The History of Colombo Plan
The Colombo Plan for Cooperative Economic and Social Development in Asia and the Pacific was conceived at the Commonwealth Conference on Foreign Affairs held in Colombo, Ceylon (now Sri Lanka) in January 1950 and was launched on 1 July 1951 as a cooperative venture for the economic and social advancement of the peoples of South and Southeast Asia. Many prominent persons represented their respective countries at this Conference such as Sir. Percy Spender, Minister for External Affairs, Australia; Mr. Ernest Bevin, Foreign Secretary, Britain; Rt. Hon. Lester Pearson, Minister for External Affairs, Canada; Shri Jawaharlal Nehru, Prime Minister and Minister for External Affairs, India; Mr. Fredrick Doidge, Minister for External Affairs, New Zealand; Mr. Ghulam Mohammed, Minister of Finance, Pakistan and Rt. Hon. D.S. Senanayake, Prime Minister of Ceylon and Hon. J.R. Jayewardene, then Finance Minister and later President of Sri Lanka, Mr. Paul Sauer, South Africa; and Mr. Philip Noel Barker, Britain.
Originally it was called the Colombo Plan for Cooperative Economic Development in South and Southeast Asia. It has grown from a group of seven Commonwealth nations – Australia, Britain, Canada, Ceylon, India, New Zealand, and Pakistan – into an inter governmental organisation of 27 members, including non-Commonwealth countries. When it adopted a new constitution in 1977, its name was changed to “The Colombo Plan for Cooperative Economic and Social Development in Asia and the Pacific” to reflect the expanded composition of its enhanced membership and the scope of its activities.
The Colombo Plan was instituted as a regional intergovernmental organisation for the furtherance of economic and social development of the region` nations. It is based on the partnership concept for self-help and mutual help in the development process with the focal areas being, human resource development and south-south cooperation. While recognising the need for physical capital to provide the lever for growth, the Colombo Plan also emphasised the need to raise the skill level to assimilate and utilise the physical capital more efficiently.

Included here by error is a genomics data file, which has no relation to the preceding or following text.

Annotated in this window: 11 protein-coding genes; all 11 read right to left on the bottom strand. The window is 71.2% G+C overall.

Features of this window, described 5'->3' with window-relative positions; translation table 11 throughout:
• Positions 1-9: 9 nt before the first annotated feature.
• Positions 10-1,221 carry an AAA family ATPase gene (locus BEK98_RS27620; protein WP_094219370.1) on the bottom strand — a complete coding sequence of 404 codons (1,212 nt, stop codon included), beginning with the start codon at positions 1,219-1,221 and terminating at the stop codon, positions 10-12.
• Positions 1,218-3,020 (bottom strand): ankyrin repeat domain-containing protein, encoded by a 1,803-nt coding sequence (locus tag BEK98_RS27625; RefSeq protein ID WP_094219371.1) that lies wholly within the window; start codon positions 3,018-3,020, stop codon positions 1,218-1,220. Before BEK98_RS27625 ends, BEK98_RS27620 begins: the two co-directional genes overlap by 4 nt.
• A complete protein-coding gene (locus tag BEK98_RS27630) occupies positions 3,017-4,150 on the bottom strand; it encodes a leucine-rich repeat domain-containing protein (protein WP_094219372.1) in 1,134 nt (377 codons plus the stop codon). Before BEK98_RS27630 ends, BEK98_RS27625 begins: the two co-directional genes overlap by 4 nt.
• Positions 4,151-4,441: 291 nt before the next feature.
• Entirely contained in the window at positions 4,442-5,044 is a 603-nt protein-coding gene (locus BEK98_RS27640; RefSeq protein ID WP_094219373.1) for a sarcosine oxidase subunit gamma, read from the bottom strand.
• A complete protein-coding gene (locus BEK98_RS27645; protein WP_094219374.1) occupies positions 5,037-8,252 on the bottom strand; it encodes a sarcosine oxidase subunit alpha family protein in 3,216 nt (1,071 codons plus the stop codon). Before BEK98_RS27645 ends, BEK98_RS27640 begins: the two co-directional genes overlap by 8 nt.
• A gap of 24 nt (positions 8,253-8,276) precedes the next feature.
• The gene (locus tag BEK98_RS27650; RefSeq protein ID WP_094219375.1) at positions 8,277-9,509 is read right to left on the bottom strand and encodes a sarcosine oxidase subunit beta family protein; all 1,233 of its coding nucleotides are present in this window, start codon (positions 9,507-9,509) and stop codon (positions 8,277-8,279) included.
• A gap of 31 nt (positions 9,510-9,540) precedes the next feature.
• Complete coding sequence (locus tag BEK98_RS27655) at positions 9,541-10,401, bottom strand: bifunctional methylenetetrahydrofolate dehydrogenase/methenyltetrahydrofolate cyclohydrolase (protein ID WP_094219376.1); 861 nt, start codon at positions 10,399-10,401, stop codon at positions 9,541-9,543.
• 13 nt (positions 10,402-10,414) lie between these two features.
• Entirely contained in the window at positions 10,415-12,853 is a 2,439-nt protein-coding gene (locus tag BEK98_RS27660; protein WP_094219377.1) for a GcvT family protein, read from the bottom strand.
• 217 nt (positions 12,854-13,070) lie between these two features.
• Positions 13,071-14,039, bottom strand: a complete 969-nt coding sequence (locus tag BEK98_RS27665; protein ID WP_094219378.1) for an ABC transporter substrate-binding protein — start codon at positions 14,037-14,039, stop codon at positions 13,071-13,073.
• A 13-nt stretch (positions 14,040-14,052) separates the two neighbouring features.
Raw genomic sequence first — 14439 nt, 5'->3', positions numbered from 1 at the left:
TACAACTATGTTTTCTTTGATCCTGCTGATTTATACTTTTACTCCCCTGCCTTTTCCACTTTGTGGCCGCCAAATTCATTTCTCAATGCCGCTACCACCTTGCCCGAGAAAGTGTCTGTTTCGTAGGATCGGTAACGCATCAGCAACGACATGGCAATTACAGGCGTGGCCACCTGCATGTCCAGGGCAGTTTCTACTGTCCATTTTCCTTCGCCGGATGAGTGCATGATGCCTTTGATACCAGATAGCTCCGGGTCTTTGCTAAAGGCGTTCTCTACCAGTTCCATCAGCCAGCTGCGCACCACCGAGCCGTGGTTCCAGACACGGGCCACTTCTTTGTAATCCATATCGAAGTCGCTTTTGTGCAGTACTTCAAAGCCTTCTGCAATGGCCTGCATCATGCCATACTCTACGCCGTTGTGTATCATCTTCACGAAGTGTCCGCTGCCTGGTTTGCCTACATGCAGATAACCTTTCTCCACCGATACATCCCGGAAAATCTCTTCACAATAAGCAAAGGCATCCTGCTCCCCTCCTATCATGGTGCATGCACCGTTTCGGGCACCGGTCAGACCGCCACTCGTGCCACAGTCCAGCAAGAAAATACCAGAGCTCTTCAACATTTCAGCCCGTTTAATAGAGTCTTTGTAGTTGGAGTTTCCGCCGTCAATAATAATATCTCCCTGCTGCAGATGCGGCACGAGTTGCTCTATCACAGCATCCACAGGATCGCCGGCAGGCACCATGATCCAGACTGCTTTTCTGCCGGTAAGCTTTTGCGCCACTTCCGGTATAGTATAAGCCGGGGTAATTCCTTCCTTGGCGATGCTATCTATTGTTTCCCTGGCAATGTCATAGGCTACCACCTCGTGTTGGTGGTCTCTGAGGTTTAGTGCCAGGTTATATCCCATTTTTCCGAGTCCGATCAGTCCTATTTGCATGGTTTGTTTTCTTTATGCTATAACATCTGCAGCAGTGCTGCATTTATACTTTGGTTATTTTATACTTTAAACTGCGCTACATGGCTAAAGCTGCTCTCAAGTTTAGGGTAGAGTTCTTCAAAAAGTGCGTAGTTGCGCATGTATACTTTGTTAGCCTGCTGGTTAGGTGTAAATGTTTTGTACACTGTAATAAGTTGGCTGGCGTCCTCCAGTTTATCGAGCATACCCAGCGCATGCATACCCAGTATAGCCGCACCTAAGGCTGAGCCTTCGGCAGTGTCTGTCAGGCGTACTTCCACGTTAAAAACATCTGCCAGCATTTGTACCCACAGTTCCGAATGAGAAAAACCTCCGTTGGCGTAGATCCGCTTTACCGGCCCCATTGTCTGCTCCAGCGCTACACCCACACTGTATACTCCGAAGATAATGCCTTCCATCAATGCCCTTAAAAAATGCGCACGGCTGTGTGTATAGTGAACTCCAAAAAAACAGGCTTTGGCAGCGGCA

In the early years, Colombo Plan assistance from developed to developing countries comprised both transfer of physical capital and technology as well as a strong component of skills development. Hence, while infrastructure by the ways of airports, roads, railways, dams, hospitals, fertilizer plants, cement factories, universities, and steel mills were constructed in member countries through Colombo Plan assistance, a large number of people were simultaneously trained to manage such infrastructure and the growing economies.
Over the years, while adhering to the concept of human resource development and south-south cooperation in addressing issues of economic and social development, the programme contents of the Colombo Plan has been changing to take account of the needs of the member countries in a fast changing world economic environment. In the early years, the training programmes were more of a long-term nature while recent programmes have been focusing on providing advance skills and experience sharing aimed at arriving at the best practices in different fields of economic and social activities as a means of good policy making and governance.
The current programmes of the Colombo Plan are in the areas of public policy formulation in an environment of globalisation and market economy, private sector development as a prime mover for growth and in drug abuse and prevention in member countries. The Colombo Plan also provides skill development opportunities for technicians in middle level through another programme of it – the Colombo Plan Staff College for Technician Education located in Manila.